Segregation of Floral Characters in the Wild Oxlip

Abstract

In quite a number of wild oxlip plants, presumably hybrids between the primrose (Primula vulgaris) and the cowslip (Primula veris), growing in situations where both the latter species abound, I find that the earliest formed flowers are borne on long peduncles of the primrose type, and are succeeded later, on the same plant, by flowers arranged on the umbelliferous type as in the cowslip. Now, the question arises whether this dimorphic arrangement also occurs in Primula elatior (Jacq.), the oxlip of East Anglia, which is regarded by some botanists as a distinct mutational variety or species. If this segregation of floral characters is not found in Primula elatior, then this fact would favour the supposition that this species is a real mutational form and not a hybrid.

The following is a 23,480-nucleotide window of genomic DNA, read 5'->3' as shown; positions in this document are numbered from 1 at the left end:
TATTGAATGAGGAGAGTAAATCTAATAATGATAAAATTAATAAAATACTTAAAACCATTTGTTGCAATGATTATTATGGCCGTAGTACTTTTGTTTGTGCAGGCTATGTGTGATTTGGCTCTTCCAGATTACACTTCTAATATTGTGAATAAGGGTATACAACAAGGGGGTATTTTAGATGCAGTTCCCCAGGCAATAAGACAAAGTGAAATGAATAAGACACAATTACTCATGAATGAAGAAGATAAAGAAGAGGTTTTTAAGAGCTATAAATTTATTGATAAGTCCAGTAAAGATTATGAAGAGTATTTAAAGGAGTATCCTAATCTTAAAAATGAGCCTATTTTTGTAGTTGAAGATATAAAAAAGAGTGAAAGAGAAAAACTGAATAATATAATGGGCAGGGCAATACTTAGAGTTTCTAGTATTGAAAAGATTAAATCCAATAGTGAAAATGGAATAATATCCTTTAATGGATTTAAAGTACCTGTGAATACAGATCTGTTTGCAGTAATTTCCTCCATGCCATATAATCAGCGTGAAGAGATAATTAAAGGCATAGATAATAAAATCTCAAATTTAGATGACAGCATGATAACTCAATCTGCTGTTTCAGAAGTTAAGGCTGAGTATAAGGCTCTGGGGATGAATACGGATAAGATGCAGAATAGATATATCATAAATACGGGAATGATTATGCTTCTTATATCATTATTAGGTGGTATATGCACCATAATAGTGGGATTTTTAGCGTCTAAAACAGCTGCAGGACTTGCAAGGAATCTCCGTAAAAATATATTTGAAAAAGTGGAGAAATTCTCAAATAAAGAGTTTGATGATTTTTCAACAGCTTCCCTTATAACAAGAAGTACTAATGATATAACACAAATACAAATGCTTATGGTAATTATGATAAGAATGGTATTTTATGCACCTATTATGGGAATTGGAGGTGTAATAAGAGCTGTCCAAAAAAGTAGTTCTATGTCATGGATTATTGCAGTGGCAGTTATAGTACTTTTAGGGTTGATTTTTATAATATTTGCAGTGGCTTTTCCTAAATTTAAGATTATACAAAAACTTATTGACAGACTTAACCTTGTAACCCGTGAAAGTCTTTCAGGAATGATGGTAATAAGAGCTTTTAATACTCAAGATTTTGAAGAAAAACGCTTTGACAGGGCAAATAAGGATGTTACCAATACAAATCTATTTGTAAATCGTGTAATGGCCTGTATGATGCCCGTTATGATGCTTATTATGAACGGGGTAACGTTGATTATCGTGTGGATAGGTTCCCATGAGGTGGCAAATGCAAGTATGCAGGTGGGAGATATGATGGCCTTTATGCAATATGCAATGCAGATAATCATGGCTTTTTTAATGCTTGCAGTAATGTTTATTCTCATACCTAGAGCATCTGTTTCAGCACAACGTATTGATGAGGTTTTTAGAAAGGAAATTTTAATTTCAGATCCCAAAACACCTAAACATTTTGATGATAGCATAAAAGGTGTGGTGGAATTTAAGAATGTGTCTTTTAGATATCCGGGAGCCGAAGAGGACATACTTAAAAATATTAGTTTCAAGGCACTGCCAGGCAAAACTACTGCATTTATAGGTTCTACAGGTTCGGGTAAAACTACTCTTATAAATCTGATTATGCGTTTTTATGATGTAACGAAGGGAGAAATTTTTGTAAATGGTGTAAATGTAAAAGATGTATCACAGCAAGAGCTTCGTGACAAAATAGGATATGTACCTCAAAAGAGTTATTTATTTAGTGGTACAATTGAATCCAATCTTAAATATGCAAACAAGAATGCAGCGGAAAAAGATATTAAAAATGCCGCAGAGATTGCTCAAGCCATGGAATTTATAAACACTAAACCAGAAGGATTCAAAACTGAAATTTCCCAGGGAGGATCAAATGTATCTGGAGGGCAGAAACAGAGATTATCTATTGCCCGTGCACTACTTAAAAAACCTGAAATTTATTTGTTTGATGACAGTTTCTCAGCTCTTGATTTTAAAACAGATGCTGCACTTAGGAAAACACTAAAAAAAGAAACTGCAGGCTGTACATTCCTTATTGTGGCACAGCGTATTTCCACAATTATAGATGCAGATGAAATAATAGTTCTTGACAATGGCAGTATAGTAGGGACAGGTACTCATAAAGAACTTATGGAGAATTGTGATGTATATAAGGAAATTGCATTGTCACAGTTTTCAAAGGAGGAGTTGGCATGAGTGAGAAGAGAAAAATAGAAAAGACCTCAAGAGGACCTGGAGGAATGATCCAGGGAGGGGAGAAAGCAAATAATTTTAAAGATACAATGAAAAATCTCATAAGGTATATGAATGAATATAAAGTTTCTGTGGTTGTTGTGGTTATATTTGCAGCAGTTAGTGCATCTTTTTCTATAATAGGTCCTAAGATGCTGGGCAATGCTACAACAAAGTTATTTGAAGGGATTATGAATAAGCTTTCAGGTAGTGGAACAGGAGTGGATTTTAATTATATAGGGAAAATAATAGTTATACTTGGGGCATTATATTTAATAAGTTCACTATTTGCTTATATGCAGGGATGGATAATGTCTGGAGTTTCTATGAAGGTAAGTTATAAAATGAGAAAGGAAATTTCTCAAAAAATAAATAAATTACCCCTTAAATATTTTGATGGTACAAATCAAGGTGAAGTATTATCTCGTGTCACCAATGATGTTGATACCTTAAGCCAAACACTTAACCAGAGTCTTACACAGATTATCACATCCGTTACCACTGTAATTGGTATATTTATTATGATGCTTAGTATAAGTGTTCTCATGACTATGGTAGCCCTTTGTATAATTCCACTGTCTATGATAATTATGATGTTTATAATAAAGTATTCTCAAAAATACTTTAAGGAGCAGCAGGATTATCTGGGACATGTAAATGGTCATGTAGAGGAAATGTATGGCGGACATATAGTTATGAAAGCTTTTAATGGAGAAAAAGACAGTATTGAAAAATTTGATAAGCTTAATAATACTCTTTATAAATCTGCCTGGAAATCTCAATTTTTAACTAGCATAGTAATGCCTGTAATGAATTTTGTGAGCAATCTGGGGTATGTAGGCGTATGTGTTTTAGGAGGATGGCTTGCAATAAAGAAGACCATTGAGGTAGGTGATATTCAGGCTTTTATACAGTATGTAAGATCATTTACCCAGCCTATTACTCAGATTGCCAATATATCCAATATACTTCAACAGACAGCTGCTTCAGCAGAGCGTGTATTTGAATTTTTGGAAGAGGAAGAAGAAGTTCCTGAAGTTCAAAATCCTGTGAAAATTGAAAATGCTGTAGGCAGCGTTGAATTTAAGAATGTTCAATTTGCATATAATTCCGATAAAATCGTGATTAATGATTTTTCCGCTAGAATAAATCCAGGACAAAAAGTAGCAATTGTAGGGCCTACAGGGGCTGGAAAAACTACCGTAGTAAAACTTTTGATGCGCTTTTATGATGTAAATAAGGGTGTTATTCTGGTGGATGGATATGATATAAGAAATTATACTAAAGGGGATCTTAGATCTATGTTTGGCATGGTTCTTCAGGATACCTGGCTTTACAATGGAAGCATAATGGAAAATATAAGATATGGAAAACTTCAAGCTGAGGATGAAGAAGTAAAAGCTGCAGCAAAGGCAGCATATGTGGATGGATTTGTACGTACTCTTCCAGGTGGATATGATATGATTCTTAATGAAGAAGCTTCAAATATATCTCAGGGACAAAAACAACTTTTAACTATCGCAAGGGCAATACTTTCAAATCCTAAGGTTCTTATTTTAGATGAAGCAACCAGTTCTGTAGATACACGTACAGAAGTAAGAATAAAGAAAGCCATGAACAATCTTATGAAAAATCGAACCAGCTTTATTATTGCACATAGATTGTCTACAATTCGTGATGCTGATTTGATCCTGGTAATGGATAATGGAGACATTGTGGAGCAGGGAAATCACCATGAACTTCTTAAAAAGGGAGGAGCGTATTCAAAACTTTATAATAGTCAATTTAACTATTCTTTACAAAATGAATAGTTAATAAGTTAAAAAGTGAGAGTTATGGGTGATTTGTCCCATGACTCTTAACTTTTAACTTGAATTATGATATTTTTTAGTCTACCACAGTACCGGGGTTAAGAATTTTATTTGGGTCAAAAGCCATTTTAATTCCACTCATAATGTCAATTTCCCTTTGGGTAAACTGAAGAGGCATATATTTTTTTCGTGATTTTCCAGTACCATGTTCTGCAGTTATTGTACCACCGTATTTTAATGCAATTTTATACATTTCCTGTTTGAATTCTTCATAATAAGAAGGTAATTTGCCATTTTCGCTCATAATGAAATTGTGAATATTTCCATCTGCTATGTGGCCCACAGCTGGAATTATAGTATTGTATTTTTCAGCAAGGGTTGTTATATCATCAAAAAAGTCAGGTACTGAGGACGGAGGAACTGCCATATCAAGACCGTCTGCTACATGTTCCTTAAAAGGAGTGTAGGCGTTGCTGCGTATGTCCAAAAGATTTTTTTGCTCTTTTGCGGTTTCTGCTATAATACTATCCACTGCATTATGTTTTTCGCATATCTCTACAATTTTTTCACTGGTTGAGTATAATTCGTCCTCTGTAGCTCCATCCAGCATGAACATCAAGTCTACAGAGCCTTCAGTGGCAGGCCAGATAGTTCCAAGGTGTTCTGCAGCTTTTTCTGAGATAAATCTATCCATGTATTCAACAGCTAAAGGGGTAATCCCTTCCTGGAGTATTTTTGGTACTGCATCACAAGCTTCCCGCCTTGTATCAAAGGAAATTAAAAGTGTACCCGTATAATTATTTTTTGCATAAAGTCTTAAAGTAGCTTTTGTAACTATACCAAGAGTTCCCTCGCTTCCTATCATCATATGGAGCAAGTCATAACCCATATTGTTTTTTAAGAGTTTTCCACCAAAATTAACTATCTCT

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BOND, C. Segregation of Floral Characters in the Wild Oxlip. Nature 127, 708 (1931). https://doi.org/10.1038/127708a0

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